PATIENTS are growing and picking a variety of fruit and vegetables at The Mornington Centre thanks to a nearby hardware chain.
Bunnings Warehouse Mornington staff dropped by recently to donate seedlings and help out in the centre’s three sensory gardens.
Peninsula Health’s 90-bed geriatric evaluation and management centre in Separation Street, provides specialist medical, nursing and allied health services mainly for people with health care conditions associated with ageing, memory and thinking problems, chronic illness or disability.
Working alongside the Bunnings staff, patients Allan Brilliant and Melissa Schaller turned over the soil with fresh mulch and watered the Flinders Ward sensory garden beds.
Diversional therapist Maureen Donovan thanked the store’s team helping to create a greener landscape in the centre’s outdoor spaces.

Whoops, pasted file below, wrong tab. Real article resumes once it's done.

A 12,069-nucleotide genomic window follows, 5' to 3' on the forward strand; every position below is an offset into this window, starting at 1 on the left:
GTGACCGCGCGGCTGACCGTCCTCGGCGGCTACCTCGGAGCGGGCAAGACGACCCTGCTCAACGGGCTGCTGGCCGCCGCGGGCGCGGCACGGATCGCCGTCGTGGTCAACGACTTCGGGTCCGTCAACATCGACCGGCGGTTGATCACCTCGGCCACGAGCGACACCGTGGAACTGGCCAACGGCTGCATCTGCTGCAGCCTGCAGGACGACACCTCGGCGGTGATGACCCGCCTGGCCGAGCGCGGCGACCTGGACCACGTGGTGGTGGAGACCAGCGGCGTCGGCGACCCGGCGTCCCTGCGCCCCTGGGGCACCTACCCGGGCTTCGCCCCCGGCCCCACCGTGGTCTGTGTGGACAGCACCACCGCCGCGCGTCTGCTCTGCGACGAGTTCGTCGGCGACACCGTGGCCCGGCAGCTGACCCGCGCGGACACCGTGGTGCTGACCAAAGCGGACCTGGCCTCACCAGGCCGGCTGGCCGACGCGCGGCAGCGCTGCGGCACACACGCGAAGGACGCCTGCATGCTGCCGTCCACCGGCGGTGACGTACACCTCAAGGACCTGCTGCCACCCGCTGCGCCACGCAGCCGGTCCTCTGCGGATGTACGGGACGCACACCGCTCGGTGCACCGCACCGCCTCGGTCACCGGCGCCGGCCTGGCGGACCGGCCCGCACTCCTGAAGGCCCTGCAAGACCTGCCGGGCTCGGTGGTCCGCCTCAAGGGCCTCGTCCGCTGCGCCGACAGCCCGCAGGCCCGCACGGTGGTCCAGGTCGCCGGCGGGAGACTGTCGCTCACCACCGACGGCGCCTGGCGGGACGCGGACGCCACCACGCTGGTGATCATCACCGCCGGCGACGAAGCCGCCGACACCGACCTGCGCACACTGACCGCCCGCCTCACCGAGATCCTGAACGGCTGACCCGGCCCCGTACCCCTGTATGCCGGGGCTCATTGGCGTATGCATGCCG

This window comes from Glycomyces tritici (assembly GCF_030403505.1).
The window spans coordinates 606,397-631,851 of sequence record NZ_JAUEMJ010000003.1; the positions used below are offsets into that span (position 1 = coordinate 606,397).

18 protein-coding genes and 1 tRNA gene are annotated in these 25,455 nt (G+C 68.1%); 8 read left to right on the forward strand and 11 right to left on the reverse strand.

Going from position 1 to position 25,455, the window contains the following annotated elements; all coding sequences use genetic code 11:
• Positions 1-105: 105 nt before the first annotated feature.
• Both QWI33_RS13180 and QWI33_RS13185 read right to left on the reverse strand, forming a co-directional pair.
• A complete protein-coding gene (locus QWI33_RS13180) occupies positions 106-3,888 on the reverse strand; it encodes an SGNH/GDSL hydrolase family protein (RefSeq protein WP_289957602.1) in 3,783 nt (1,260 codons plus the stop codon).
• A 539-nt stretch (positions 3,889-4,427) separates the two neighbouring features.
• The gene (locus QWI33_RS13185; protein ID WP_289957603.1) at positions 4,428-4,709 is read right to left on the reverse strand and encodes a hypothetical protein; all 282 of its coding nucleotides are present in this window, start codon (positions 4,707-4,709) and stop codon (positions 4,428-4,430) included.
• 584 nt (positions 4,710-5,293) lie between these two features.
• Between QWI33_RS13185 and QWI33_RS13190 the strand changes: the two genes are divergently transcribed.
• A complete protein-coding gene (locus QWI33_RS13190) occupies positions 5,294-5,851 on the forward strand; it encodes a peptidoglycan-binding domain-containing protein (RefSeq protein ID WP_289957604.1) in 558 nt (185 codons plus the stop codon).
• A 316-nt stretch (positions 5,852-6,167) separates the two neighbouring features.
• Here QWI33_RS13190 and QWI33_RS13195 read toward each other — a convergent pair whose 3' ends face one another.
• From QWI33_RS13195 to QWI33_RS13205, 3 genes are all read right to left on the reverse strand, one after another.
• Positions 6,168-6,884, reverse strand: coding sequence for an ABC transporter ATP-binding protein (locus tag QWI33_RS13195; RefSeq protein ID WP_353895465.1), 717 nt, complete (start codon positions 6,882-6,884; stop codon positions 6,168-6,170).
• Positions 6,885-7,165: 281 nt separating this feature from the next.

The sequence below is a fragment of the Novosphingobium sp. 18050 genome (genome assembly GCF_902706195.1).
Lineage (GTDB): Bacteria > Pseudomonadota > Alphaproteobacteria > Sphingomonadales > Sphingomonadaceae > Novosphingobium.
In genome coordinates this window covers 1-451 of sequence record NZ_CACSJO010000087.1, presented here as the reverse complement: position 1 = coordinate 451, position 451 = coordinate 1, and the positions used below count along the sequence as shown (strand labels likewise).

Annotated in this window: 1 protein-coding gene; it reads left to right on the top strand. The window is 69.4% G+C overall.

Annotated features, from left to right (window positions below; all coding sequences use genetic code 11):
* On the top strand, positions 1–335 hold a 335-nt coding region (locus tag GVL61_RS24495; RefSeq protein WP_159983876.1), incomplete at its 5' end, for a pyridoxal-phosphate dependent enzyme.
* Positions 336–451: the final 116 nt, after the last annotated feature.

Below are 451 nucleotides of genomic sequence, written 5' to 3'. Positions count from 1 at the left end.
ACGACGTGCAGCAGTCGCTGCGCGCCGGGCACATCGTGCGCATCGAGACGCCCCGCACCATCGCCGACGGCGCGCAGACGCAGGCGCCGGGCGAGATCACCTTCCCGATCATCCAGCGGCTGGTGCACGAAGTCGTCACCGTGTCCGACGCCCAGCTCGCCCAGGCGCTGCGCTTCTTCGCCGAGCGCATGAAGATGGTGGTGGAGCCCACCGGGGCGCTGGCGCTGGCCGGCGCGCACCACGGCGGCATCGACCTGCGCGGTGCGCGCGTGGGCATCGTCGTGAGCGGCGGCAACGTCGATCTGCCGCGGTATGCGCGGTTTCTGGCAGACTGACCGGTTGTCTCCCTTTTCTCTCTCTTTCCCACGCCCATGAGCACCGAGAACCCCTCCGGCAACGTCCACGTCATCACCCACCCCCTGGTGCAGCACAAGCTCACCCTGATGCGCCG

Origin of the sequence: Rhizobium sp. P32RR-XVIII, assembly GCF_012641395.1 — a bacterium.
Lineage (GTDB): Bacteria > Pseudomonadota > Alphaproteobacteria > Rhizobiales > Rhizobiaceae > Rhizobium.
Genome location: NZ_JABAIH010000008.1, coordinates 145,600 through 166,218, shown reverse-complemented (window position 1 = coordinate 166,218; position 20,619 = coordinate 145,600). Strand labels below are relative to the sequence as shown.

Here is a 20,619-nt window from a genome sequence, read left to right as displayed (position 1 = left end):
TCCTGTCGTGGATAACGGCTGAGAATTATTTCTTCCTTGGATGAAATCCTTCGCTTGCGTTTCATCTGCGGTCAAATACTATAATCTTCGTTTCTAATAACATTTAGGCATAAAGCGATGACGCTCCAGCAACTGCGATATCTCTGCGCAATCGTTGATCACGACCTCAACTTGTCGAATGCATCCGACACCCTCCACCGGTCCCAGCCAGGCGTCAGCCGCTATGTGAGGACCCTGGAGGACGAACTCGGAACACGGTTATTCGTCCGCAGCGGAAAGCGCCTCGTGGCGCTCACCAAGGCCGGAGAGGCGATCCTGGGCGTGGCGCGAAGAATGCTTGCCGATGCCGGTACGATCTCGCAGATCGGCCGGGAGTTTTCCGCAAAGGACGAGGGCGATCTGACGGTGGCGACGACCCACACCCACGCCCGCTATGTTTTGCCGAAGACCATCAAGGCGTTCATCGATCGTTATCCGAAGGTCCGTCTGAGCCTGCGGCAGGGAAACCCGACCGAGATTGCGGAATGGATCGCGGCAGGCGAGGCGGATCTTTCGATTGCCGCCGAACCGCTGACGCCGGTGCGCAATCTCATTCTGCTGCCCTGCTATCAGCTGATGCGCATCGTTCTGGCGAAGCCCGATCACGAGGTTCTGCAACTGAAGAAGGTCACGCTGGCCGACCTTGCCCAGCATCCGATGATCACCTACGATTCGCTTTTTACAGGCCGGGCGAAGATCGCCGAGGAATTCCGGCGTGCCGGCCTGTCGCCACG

“When you are in hospital for any length of time and you have thinking and memory problems, then to have some occupation is really important in getting patients off the ward,” she said.
“We know that being outside, getting in touch with nature, and seeing things grow, is so important for people’s mental and physical health, especially for those who may be facing long periods on the wards.”
Jenny Mann, of Bunnings, said has seen the difference made by each donation as the sensory gardens transformed over the years.
“We really enjoy coming out and seeing the difference this garden is making for the staff and the patients here,” Ms Mann said.
“Every year we will come down with bags of potting mix, some vegetable seedlings and also gardening tools, to keep these gardens looking their best as the seasons change.
“The produce is looking healthy and well and this spot here on Flinders ward really gets a great amount of sun which is great.”